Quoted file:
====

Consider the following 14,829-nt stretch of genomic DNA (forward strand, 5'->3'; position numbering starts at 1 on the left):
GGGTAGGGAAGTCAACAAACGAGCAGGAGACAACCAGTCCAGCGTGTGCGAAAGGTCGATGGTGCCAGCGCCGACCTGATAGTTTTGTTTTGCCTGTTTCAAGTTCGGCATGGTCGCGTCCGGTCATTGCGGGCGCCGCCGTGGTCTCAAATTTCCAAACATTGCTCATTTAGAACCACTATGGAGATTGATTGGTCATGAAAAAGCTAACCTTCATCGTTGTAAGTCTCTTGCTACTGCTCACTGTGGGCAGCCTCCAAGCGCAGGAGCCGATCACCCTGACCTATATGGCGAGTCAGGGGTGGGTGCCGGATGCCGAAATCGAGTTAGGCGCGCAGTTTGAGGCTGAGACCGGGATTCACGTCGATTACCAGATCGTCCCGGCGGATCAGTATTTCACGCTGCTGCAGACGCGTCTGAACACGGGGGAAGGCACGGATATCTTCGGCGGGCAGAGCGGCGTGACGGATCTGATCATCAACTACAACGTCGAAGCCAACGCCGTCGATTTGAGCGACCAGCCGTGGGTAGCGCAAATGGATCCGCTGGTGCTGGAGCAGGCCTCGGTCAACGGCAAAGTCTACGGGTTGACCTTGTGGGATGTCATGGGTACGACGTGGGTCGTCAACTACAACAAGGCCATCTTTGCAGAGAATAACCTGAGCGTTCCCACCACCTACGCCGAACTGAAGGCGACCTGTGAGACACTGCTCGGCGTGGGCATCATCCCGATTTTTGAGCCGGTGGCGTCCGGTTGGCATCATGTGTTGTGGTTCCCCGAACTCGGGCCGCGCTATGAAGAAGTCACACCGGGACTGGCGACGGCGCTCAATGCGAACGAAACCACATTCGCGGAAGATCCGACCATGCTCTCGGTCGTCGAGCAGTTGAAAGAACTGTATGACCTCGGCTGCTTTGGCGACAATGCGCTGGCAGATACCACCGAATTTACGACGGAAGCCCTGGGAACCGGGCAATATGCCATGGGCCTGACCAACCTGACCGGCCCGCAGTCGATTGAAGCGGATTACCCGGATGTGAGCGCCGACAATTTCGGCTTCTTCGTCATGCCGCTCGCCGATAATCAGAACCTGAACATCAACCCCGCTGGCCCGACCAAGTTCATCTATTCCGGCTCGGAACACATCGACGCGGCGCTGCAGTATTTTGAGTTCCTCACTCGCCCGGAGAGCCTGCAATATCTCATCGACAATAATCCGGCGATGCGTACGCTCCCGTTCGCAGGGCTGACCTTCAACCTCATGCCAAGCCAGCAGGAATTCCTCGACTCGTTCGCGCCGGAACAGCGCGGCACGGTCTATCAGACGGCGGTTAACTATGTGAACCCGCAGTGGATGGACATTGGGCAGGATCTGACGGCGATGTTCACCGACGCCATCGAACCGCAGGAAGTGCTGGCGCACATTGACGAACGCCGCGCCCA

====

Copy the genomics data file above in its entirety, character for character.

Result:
Consider the following 14,829-nt stretch of genomic DNA (forward strand, 5'->3'; position numbering starts at 1 on the left):
GGGTAGGGAAGTCAACAAACGAGCAGGAGACAACCAGTCCAGCGTGTGCGAAAGGTCGATGGTGCCAGCGCCGACCTGATAGTTTTGTTTTGCCTGTTTCAAGTTCGGCATGGTCGCGTCCGGTCATTGCGGGCGCCGCCGTGGTCTCAAATTTCCAAACATTGCTCATTTAGAACCACTATGGAGATTGATTGGTCATGAAAAAGCTAACCTTCATCGTTGTAAGTCTCTTGCTACTGCTCACTGTGGGCAGCCTCCAAGCGCAGGAGCCGATCACCCTGACCTATATGGCGAGTCAGGGGTGGGTGCCGGATGCCGAAATCGAGTTAGGCGCGCAGTTTGAGGCTGAGACCGGGATTCACGTCGATTACCAGATCGTCCCGGCGGATCAGTATTTCACGCTGCTGCAGACGCGTCTGAACACGGGGGAAGGCACGGATATCTTCGGCGGGCAGAGCGGCGTGACGGATCTGATCATCAACTACAACGTCGAAGCCAACGCCGTCGATTTGAGCGACCAGCCGTGGGTAGCGCAAATGGATCCGCTGGTGCTGGAGCAGGCCTCGGTCAACGGCAAAGTCTACGGGTTGACCTTGTGGGATGTCATGGGTACGACGTGGGTCGTCAACTACAACAAGGCCATCTTTGCAGAGAATAACCTGAGCGTTCCCACCACCTACGCCGAACTGAAGGCGACCTGTGAGACACTGCTCGGCGTGGGCATCATCCCGATTTTTGAGCCGGTGGCGTCCGGTTGGCATCATGTGTTGTGGTTCCCCGAACTCGGGCCGCGCTATGAAGAAGTCACACCGGGACTGGCGACGGCGCTCAATGCGAACGAAACCACATTCGCGGAAGATCCGACCATGCTCTCGGTCGTCGAGCAGTTGAAAGAACTGTATGACCTCGGCTGCTTTGGCGACAATGCGCTGGCAGATACCACCGAATTTACGACGGAAGCCCTGGGAACCGGGCAATATGCCATGGGCCTGACCAACCTGACCGGCCCGCAGTCGATTGAAGCGGATTACCCGGATGTGAGCGCCGACAATTTCGGCTTCTTCGTCATGCCGCTCGCCGATAATCAGAACCTGAACATCAACCCCGCTGGCCCGACCAAGTTCATCTATTCCGGCTCGGAACACATCGACGCGGCGCTGCAGTATTTTGAGTTCCTCACTCGCCCGGAGAGCCTGCAATATCTCATCGACAATAATCCGGCGATGCGTACGCTCCCGTTCGCAGGGCTGACCTTCAACCTCATGCCAAGCCAGCAGGAATTCCTCGACTCGTTCGCGCCGGAACAGCGCGGCACGGTCTATCAGACGGCGGTTAACTATGTGAACCCGCAGTGGATGGACATTGGGCAGGATCTGACGGCGATGTTCACCGACGCCATCGAACCGCAGGAAGTGCTGGCGCACATTGACGAACGCCGCGCCCA